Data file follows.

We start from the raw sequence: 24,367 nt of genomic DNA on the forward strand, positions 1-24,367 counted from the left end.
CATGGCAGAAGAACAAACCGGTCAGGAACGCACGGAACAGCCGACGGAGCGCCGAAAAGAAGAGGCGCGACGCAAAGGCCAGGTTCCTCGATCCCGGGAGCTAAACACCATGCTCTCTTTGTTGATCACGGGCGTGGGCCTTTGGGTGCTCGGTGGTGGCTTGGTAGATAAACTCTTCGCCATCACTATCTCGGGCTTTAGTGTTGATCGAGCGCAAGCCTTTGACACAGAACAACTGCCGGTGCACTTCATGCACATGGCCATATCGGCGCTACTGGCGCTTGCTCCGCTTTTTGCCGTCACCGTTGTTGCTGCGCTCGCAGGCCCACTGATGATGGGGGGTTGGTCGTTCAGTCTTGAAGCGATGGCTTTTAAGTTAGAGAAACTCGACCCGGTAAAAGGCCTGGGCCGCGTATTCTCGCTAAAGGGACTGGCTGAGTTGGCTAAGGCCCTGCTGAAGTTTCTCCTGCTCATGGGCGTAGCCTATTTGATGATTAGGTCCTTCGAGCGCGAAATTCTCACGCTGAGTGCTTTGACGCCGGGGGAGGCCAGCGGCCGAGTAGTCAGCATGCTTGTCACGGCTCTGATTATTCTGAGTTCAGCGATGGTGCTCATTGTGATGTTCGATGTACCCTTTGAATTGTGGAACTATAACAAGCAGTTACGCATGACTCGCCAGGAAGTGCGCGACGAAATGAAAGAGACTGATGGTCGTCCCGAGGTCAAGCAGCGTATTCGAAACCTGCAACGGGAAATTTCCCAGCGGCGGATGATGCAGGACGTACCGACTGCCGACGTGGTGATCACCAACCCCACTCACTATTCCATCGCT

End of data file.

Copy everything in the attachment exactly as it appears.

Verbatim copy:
We start from the raw sequence: 24,367 nt of genomic DNA on the forward strand, positions 1-24,367 counted from the left end.
CATGGCAGAAGAACAAACCGGTCAGGAACGCACGGAACAGCCGACGGAGCGCCGAAAAGAAGAGGCGCGACGCAAAGGCCAGGTTCCTCGATCCCGGGAGCTAAACACCATGCTCTCTTTGTTGATCACGGGCGTGGGCCTTTGGGTGCTCGGTGGTGGCTTGGTAGATAAACTCTTCGCCATCACTATCTCGGGCTTTAGTGTTGATCGAGCGCAAGCCTTTGACACAGAACAACTGCCGGTGCACTTCATGCACATGGCCATATCGGCGCTACTGGCGCTTGCTCCGCTTTTTGCCGTCACCGTTGTTGCTGCGCTCGCAGGCCCACTGATGATGGGGGGTTGGTCGTTCAGTCTTGAAGCGATGGCTTTTAAGTTAGAGAAACTCGACCCGGTAAAAGGCCTGGGCCGCGTATTCTCGCTAAAGGGACTGGCTGAGTTGGCTAAGGCCCTGCTGAAGTTTCTCCTGCTCATGGGCGTAGCCTATTTGATGATTAGGTCCTTCGAGCGCGAAATTCTCACGCTGAGTGCTTTGACGCCGGGGGAGGCCAGCGGCCGAGTAGTCAGCATGCTTGTCACGGCTCTGATTATTCTGAGTTCAGCGATGGTGCTCATTGTGATGTTCGATGTACCCTTTGAATTGTGGAACTATAACAAGCAGTTACGCATGACTCGCCAGGAAGTGCGCGACGAAATGAAAGAGACTGATGGTCGTCCCGAGGTCAAGCAGCGTATTCGAAACCTGCAACGGGAAATTTCCCAGCGGCGGATGATGCAGGACGTACCGACTGCCGACGTGGTGATCACCAACCCCACTCACTATTCCATCGCT